Nikita Gusev

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Setting realistic expectations for Rangers, Devils, Panthers after big summer

The New York Rangers, New Jersey Devils, and Florida Panthers were not only three of the busiest teams in the NHL this summer, they also made some of the biggest and most notable roster transactions.

Blockbuster moves in the summer mean big expectations for the season. Sometimes those expectations can be a little too much based on offseason moves and preseason hype.

So what should fans of those three teams be realistically expecting this season after what appears to be a successful summer?

Let’s take a quick look at each one.

Florida Panthers

Key additions: Sergei Bobrovsky, Brett Connolly, Anton Stralman, Joel Quenneville
How high should expectations be?
Wild card or bust.

The Panthers are not yet on the same level as the the top-three teams in the Atlantic (Tampa Bay, Boston, and Toronto) but there is no reason the playoffs should not be a minimum expectation this season.

They have high-level players at forward and fixed their single biggest flaw from a year ago with the addition of Bobrovsky. How bad was the Panthers’ goaltending last year? Despite allowing the seventh fewest shots per game, they still managed to allow the fourth most goals thanks to the second-worst save percentage (.891) in the league. Even a .900 save percentage would have trimmed 20 goals off of their total, while a league average (.905) mark would have trimmed off more than 30. Bobrovsky has finished just one of the past seven seasons with a mark lower than .910. Even though Bobrovsky won’t play every game, getting that level of play from him over 50-55 games could make a massive difference. Combine that with a Hall of Fame coach and the returning core they have up front and anything less than a playoff appearance should be considered a significant disappointment.

New Jersey Devils

Key additions: P.K. Subban, Nikita Gusev, Wayne Simmonds, Jack Hughes
How high should expectations be: Lower than they probably are

There is a lot to like about what the Devils did this offseason. They added a potential superstar in Hughes, a superstar defender in Subban, they have a healthy Taylor Hall returning to the lineup, and they added two other intriguing forwards in Gusev and Simmonds. And they did not have to give up anything of significance to do any of it. If nothing else the Devils are going to be a LOT more exciting to watch than they have been in recent seasons and they should obviously be better.

There are just a few problems here. For one, the Devils still have a massive question mark in goal and if things go poorly none of their additions are really going to matter all that much. Goaltending will make or break this team, and the current options are not promising.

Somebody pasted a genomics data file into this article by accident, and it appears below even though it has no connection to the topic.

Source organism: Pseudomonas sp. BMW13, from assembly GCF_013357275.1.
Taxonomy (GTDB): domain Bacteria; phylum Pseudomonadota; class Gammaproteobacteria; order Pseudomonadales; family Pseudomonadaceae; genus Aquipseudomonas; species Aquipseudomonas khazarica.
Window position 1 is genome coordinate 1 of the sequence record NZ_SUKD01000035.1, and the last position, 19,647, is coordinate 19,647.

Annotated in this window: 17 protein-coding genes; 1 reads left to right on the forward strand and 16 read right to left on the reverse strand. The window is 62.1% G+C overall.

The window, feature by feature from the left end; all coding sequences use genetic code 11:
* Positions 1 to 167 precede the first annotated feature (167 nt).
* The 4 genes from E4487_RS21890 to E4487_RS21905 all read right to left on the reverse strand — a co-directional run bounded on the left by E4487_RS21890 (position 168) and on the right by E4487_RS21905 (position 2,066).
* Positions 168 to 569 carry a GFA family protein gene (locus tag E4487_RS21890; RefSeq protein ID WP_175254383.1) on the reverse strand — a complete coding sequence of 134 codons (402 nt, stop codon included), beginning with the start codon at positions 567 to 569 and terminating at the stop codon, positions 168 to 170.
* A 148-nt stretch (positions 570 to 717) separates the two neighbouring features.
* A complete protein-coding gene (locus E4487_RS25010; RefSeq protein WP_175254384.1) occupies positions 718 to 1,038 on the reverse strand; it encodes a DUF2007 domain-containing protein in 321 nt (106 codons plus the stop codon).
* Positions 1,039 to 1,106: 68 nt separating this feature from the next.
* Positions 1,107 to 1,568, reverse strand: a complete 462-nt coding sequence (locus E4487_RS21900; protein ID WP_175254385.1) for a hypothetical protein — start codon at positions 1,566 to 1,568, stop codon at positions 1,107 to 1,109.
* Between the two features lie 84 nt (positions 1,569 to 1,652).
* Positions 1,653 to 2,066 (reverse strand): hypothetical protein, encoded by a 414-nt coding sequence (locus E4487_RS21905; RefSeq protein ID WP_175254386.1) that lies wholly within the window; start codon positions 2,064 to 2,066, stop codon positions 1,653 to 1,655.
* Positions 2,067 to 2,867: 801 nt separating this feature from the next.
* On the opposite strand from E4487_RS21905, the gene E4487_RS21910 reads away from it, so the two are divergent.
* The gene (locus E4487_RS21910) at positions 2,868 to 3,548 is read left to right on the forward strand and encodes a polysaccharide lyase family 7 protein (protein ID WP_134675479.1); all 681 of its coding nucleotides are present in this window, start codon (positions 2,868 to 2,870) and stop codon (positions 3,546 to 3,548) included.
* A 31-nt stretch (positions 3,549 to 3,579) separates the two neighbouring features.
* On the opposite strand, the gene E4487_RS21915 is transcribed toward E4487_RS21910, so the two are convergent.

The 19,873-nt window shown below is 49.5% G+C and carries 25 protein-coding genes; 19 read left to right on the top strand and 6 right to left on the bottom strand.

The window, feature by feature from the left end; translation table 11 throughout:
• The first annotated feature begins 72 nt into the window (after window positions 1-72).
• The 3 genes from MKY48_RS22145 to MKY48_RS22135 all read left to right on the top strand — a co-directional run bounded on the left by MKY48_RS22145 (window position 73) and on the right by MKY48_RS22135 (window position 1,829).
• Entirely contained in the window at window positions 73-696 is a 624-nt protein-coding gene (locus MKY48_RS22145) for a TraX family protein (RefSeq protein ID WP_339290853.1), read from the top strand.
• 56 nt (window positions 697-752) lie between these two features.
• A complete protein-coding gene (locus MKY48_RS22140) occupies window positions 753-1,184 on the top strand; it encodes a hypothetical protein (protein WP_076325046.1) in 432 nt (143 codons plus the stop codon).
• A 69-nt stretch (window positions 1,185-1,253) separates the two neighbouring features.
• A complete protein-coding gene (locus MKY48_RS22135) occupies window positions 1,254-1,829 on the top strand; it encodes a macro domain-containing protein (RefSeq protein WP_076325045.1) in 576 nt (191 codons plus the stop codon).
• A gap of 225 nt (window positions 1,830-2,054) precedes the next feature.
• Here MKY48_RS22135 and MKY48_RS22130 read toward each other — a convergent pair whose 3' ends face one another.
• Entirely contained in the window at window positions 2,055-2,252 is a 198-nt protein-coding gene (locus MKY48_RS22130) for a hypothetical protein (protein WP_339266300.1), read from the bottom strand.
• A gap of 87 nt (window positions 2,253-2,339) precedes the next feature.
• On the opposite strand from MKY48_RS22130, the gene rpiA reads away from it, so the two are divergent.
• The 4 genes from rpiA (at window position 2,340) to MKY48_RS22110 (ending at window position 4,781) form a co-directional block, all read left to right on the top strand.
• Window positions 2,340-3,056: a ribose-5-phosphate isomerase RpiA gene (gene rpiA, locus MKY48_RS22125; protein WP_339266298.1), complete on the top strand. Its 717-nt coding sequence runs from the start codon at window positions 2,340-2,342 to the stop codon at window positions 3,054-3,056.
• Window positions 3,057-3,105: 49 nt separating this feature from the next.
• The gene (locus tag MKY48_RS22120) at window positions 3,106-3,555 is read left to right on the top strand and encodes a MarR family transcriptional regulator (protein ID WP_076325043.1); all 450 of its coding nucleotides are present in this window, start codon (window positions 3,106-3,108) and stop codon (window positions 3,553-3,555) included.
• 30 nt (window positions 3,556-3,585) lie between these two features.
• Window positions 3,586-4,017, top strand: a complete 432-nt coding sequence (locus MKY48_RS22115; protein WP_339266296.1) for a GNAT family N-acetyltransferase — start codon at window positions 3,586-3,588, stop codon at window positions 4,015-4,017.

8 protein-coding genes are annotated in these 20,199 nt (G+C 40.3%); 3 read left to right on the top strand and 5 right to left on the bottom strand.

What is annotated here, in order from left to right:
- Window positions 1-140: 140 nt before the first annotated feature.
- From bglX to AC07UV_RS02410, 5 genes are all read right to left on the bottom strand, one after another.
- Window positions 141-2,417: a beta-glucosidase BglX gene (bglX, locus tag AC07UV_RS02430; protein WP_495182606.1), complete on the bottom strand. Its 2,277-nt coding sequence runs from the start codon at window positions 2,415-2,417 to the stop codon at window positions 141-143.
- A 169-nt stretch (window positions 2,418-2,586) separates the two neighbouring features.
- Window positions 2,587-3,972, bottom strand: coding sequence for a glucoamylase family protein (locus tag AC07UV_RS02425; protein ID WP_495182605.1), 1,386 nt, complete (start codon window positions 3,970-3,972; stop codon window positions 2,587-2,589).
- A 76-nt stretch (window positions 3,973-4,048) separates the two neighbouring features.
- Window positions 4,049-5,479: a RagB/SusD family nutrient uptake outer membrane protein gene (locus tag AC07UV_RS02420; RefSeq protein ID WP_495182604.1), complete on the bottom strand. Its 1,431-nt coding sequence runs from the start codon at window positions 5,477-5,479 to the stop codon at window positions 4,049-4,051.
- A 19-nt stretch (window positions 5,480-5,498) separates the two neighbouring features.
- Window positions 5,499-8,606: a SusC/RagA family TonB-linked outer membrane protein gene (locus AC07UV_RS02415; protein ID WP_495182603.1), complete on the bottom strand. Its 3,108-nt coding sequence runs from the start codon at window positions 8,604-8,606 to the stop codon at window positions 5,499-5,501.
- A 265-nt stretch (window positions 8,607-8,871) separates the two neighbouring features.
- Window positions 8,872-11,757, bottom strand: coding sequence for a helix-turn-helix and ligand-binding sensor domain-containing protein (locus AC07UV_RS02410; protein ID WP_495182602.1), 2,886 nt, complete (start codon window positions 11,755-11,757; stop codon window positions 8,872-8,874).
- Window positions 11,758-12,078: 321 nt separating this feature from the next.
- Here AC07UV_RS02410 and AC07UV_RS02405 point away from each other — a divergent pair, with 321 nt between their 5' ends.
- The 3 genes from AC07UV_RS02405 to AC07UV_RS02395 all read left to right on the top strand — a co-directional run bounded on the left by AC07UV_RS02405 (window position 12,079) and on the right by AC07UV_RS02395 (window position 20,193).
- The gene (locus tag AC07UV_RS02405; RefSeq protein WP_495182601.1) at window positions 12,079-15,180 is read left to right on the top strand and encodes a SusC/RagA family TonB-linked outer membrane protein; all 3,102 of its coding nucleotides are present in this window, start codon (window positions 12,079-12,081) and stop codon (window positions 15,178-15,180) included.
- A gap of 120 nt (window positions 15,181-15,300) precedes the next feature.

The other issue is that the new additions are not without their questions. Subban and Simmonds are both on the wrong side of 30 and have shown some signs of slowing down (especially Simmonds). Gusev is extremely intriguing and full of potential, but is still an unknown that could go either way. There are reasons to be optimistic and if everything goes perfectly well this team could be a factor in the playoff race. But the more “what ifs” you add in to a team the more likely it is that something goes wrong.

New York Rangers

Key additions: Artemi Panarin, Jacob Trouba, Kaapo Kakko, Adam Fox
How high should expectations be: Compete for a playoff spot

Thanks to a little draft lottery luck and some major spending the Rangers’ rebuild accelerated in a big way this summer thanks to the additions of Panarin and Kakko. That is a ton of impact talent entering the organization in a short period of time.

Normally spending big money on the UFA market is a fools paradise, but there are always exceptions, and players like Panarin tend to qualify as that sort of exception. He is still in his prime, doesn’t have a ton of mileage on his career, and is one of the most dynamic offensive players in the league. He is a game-changer. But even with him, Trouba, and young players like Kakko and Fox it may not be quite enough to make up the sizable gap between them and the Eastern Conference playoff teams.

Are the Rangers are a sure-fire playoff team yet? Probably not, because they still have some questions with their depth and defense. But they should be able to stay in the discussion fairly deep into the season. Why should you like the Rangers’ playoff chances more than their arch-rivals in New Jersey? They have what could be (and should be) far better goaltending and seemingly fewer questions with their new offseason additions.

MORE:
• ProHockeyTalk’s 2019 NHL free agency tracker
• Your 2019-20 NHL on NBC TV schedule

Adam Gretz is a writer for Pro Hockey Talk on NBC Sports. Drop him a line at phtblog@nbcsports.com or follow him on Twitter @AGretz.

PHT Power Rankings: NHL teams under pressure to win this season

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In this week’s PHT Power Rankings we turn our focus to 10 teams that should be facing a lot of pressure for success during the 2019-20 season.